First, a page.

I sat down to claw my way through blog posts, examples, and docker’s documentation to come up with a way to build and test Swift Package Manager on Linux as well as the Mac.
There are a number of ways to accomplish this; I will just present one. You are welcome to use it or not and any variations on the theme should not be difficult to sort out.
First, you’ll need a docker image with the Linux swift toolchain installed. IBM has a swift docker image you can use, and recently another was announced and made available called ‘swiftdocker‘ which is a Swift 3.0.2 release for Ubuntu 16.04. I riffed on IBM’s code and my previous notes for creating a swift development environment to build the latest master-branch toolchain into an Ubuntu 16.04 based image. If you want to follow along, you can snag the Dockerfile and related scripts from my
vagrant-ubuntu-swift-dev github repo and build your own locally. The image is 1.39GB in size and named
SwiftPM is a bit of a special snowflake compared to other server-side swift software – in particular, it’s part of the toolchain itself, so working on it involves some bootstrapping so that you can get to the moral equivalent of
swift build and
swift test. Because of that setup, you leverage a script they created to get run the bootstrapping:
SwiftPM has also “moved ahead” a bit and leveraged newer capabilities – so if you want to build off the master branch, you’ll need the swift-3.1 toolchain, or the nightly snapshot release to do the lifting. The current 3.0.2 release won’t do the trick. The nightly snapshots are NOT released versions, so there is some measure of risk and potential breakage – it has been pretty good for me so far – and necessary for working on SwiftPM.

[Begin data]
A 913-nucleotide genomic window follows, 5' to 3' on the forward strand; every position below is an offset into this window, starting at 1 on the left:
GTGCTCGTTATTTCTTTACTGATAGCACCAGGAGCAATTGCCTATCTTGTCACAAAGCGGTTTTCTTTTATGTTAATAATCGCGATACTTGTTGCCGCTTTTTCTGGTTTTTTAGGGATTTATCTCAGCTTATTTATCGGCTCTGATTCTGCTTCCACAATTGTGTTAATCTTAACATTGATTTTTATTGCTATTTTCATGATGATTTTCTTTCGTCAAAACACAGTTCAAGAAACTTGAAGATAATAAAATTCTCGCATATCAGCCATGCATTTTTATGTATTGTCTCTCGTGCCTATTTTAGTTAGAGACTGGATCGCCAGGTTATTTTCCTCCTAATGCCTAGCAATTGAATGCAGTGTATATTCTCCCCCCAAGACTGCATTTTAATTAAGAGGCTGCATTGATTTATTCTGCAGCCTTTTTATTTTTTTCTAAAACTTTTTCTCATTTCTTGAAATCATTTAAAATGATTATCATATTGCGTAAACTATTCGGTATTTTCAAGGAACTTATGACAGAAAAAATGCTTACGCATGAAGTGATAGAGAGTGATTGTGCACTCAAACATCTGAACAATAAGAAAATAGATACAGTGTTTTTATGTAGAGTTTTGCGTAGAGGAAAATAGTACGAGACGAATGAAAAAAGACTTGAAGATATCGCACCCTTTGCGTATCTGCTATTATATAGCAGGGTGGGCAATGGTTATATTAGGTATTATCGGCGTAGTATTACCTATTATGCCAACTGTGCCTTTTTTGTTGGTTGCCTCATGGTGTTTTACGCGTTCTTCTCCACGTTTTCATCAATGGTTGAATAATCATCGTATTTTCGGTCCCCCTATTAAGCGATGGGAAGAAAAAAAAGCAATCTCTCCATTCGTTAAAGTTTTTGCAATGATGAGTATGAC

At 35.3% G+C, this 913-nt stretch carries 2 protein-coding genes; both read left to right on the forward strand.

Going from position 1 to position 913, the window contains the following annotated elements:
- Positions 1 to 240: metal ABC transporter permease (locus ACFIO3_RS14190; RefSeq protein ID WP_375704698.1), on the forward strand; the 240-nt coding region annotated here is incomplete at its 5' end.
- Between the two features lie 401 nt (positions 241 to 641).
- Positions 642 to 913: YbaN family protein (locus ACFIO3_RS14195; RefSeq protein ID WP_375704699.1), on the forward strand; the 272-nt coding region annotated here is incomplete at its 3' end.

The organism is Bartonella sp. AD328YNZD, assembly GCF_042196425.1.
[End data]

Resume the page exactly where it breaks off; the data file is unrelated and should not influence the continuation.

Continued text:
On to the command! To build and test swiftpm from a copy of source locally
docker run -t --rm -v $(pwd):/data:rw -w /data swiftpm-docker-1604 \ /bin/bash -c "./Utilities/bootstrap && .build/debug/swift-test --parallel"
To break this down, since Docker’s somewhat insane about command-line options:
-tindicates to allocate a TTY for this process
--rmmakes the results of what we do ephemeral, as opposed to updating the image
-v $(pwd):/data:rwis the local volume mount that makes the current local directory appear as
/datawithin the image, and makes it Read/Write
-w /dataleverages that volume mount to make
/datathe current working directory for any commands
swiftpm-docker-1604is the name of the docker image that I make and update as needed
/bin/bash -c "..."is how I pass in multiple commands to be run, since i want to first run through the bootstrap, but then shift over to using
.build/debug/swift-test --parallelfor a little more speed (and a lot less output) in running the tests.
/bin/bash -c "..." bits could easily be replaced with
./Utilities/bootstrap test to the same end effort, but a touch slower in overall execution time.
When this is done, it leaves the “build for Linux” executables (and intermediate files) in the
.build directory, so if you try and run it locally on a Mac, it won’t be happy. To be “safe”, I recommend you clear the .build directory and rebuild it locally if you want to test on MacOS. It just so happens that
./Utilities/bootstrap clean does that.
A few numbers on how (roughly) long this takes – on my mid-2012 MacBook Air
- example command above: 5 minutes 15.887 seconds
/bin/bash -c "./Utilities/bootstrap test": 6 minutes, 15.853 seconds
- a build using the same toolchain, but just MacOS locally: 4 minutes 13.558 seconds